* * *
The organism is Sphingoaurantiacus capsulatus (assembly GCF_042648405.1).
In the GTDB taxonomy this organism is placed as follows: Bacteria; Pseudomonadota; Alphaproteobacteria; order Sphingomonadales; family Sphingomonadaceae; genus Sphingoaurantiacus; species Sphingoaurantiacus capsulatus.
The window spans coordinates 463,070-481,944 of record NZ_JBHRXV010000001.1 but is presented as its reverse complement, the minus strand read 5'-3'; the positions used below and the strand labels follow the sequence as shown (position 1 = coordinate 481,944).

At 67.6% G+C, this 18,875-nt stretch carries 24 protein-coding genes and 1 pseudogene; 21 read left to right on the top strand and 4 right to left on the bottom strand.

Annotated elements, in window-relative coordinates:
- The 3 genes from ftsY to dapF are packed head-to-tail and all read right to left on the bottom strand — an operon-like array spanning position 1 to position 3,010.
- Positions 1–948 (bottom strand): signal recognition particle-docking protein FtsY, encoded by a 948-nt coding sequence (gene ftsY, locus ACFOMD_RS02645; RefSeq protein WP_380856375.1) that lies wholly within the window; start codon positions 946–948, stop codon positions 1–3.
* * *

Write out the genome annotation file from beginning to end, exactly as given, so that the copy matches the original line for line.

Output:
The organism is Sphingoaurantiacus capsulatus (assembly GCF_042648405.1).
In the GTDB taxonomy this organism is placed as follows: Bacteria; Pseudomonadota; Alphaproteobacteria; order Sphingomonadales; family Sphingomonadaceae; genus Sphingoaurantiacus; species Sphingoaurantiacus capsulatus.
The window spans coordinates 463,070-481,944 of record NZ_JBHRXV010000001.1 but is presented as its reverse complement, the minus strand read 5'-3'; the positions used below and the strand labels follow the sequence as shown (position 1 = coordinate 481,944).

At 67.6% G+C, this 18,875-nt stretch carries 24 protein-coding genes and 1 pseudogene; 21 read left to right on the top strand and 4 right to left on the bottom strand.

Annotated elements, in window-relative coordinates:
- The 3 genes from ftsY to dapF are packed head-to-tail and all read right to left on the bottom strand — an operon-like array spanning position 1 to position 3,010.
- Positions 1–948 (bottom strand): signal recognition particle-docking protein FtsY, encoded by a 948-nt coding sequence (gene ftsY, locus ACFOMD_RS02645; RefSeq protein WP_380856375.1) that lies wholly within the window; start codon positions 946–948, stop codon positions 1–3.